The More Things Change, The More They Stay the Same

I included this poem in my January 1, 2002 entry and I still haven't found a better poem to start a new year.

Perhaps it's a testament to the value of art that this poem written at the beginning of the 20th Century seems as valid today as it did the day it was written.

THE DARKLING THRUSH

I LEANT upon a coppice gate
When Frost was spectre-gray,
And Winter's dregs made desolate
The weakening eye of day.
The tangled bine-stems scored the sky-
Like strings of broken lyres,
And all mankind that haunted nigh
Had sought their household fires.

The land's sharp features seemed to be
The Century's corpse outleapt,
His crypt the cloudy canopy,
The wind his death-lament.
The ancient pulse of germ and birth
Was shrunken hard and dry,
And every spirit upon earth
Seemed fervourless as I.

At once a voice arose among
The bleak twigs overhead
In a full-hearted evensong
Of joy illimited;
An aged thrush, frail, gaunt, and small,
In blast-beruffled plume,
Had chosen thus to fling his soul
Upon the growing gloom.

So little cause for carolings
Of such ecstatic sound
Was written on terrestrial things
Afar or nigh around,
That I could think there trembled through
His happy good-night air
Some blessed Hope, whereof he knew
And I was unaware.

December 1900

I was reminded of Hardy's poem by the hoar frost on the barren vines that lined the trail at Theler Wetlands today. Didn't see any thrushes, but Song Sparrows greeted us and Red-Wing Blackbirds were already staking out their claim to nesting grounds.

Still Stuck in the Past

Our weather has turned wintry again, so I’m inside processing the last of the pictures I took on last week’s sunny day.

I’ll have to admit I overlook the Horned Grebes

until they change to their breeding plumage in Spring. Unlike most birds, they tend to be indifferent to people and, as a result, are nearly as easy to photograph as Great Blue Herons.

This Western Grebe

is much less common, and, when seen, are seldom this close to the marina. Leslie did a good job of spotting this one.

A Sunny Winter Day

If you were to judge from my latest posts you might imagine that the Pacific Northwest has been as sunny and rain-free as California. Fortunately that’s far from the truth. However, I have managed to capture almost all the sunshine we have had because I’m retired. When we woke up to a sunny Tuesday, I suggested we change our plans and drive to Theler and Port Orchard.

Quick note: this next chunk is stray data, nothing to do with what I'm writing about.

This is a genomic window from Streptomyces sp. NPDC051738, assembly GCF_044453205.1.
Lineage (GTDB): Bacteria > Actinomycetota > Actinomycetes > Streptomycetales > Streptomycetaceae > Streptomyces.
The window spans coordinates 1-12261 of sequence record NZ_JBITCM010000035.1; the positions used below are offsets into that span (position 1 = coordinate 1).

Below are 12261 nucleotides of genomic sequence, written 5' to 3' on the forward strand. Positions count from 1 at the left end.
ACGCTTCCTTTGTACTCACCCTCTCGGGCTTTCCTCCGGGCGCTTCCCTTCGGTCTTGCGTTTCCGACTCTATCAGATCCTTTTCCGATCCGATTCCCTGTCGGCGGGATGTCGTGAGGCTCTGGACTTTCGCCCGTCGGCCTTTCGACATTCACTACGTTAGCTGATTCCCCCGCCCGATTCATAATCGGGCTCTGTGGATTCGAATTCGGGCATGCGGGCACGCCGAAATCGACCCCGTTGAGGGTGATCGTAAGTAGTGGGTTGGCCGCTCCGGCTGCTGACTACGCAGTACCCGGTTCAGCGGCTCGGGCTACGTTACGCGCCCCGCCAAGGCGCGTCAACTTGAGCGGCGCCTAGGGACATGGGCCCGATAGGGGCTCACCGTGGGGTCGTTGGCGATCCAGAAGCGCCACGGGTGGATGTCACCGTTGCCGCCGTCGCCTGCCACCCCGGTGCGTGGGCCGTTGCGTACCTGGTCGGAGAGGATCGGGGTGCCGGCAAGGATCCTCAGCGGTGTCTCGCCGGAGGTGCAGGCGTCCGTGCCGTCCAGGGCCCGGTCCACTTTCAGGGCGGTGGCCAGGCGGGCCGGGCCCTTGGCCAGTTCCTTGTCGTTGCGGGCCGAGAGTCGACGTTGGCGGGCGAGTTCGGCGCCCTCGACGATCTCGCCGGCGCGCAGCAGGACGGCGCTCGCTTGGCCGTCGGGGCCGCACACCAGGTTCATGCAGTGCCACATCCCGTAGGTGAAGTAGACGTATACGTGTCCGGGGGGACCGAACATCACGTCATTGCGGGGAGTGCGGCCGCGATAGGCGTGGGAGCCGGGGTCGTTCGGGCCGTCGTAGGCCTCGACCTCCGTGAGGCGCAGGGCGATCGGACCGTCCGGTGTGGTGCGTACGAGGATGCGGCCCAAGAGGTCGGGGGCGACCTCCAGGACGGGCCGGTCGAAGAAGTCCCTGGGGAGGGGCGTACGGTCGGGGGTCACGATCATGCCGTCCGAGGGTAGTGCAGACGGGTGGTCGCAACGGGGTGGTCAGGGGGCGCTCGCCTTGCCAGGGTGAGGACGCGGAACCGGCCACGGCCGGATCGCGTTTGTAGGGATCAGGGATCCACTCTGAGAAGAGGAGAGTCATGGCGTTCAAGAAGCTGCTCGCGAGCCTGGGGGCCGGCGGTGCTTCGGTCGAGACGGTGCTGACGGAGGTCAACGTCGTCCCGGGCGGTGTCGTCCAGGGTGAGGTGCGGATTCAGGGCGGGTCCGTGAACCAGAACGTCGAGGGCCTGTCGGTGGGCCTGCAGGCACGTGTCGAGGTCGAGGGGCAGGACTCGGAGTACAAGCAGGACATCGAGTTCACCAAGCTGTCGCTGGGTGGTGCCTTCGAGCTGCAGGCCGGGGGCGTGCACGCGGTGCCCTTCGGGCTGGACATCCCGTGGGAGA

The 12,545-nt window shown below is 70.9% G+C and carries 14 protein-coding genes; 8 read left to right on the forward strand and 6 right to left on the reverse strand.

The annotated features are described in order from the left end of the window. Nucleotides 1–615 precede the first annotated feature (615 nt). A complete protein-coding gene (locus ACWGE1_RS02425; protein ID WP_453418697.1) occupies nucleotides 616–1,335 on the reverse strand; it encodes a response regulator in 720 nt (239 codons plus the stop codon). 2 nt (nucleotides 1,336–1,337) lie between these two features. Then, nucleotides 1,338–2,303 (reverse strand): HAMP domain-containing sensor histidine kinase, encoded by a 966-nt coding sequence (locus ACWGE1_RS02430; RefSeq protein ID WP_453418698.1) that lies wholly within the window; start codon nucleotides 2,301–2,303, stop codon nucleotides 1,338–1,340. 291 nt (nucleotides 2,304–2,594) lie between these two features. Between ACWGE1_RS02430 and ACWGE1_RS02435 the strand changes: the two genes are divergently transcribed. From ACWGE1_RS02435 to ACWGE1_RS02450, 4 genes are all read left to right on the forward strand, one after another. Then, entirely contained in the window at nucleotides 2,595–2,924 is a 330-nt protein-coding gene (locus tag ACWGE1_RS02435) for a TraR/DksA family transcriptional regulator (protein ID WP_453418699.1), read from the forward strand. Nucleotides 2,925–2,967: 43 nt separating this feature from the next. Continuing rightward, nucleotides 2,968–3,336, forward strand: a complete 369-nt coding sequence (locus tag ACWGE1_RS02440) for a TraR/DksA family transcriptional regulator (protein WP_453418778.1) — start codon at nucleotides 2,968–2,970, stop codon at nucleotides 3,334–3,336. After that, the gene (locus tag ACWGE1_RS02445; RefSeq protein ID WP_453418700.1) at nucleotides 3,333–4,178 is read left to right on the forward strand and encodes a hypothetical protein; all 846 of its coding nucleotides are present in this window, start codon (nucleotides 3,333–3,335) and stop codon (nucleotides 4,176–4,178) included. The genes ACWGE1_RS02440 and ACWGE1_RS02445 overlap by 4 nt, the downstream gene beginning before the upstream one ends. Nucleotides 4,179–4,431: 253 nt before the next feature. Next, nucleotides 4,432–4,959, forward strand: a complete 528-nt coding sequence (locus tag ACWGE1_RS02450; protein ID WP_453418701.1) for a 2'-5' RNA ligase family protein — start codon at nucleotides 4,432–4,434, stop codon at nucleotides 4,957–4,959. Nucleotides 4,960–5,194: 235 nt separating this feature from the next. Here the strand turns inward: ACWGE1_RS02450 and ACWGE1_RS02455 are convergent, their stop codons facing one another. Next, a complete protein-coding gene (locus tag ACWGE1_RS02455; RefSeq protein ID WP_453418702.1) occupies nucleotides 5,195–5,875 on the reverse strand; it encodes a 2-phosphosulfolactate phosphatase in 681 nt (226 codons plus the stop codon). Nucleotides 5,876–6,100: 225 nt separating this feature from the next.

With a late sunrise, we actually got there just a little after dawn, and it shows in the photos. The low sunlight nearly blew out the whites in the Great Blue Heron’s head, but the marsh itself is enveloped in darkness.

Hopefully this shot of a GBH in the middle of the Union River reflects sunrise’s beauty.

My favorite shot of the morning, though, was this glowing Least Sandpiper foraging in the shadows.

It’s hard to believe that this shot of Canada Geese flying through the fog was taken a few yards and few minutes after the shot of the Least Sandpiper.

We take weather forecasts with a wait-and-see attitude here in the Pacific Northwest, but there are delightful days even in Winter.

Birding Fort Worden

After browsing a few art stores and indulging in another delightful lunch at The Fountain Cafe, we headed to Fort Worden. We were greeted by the Belted Kingfisher on it accustomed railing who allowed a few shots before he flew away in a huff.

I suspect it is the Kingfisher that inevitably draws me back to this place because it’s one of the few places where I can count on seeing one close-up.

Of course, it doesn’t hurt that at times I spot other birds here that I hardly ever see anywhere else, like this Red-Necked Grebe in winter plumage

and the even-lesser-seen Rhinoceros Auklet.

To cap the day off, we stopped at Edensaw Woods on the way out-of-town and rekindled my lust for some quality wood-working tools.

Fort Flagler’s Harlequin Ducks

I enjoy all the birds I see at Ft. Flagler, but I really go to see the Harlequin ducks. After seeing a Bald Eagle on the beach and a Dunlin skittering back and forth, I was worried I wasn’t going to see a Harlequin. We were at the end of the spit before I sighted a small flock of Harlequins offshore. I knew they were happy to see me, though, when one of the males rose out of the water to greet me.

I wondered if they were so far offshore because the Bald Eagle was on the beach or if they were simply resting after breakfast. They only seemed interested in preening and resting.

Though we stalked them for quite a while, they never came very close to shore, so I decided to head to the other side of the spit by the boat launch where I often see them closer to shore. As it turned out they were right next to the shore and I spooked them when I appeared suddenly above them.

Some immediately dove out of sight, but these three just swam away while keeping an eye on me.

It was a very special moment, an early Christmas present.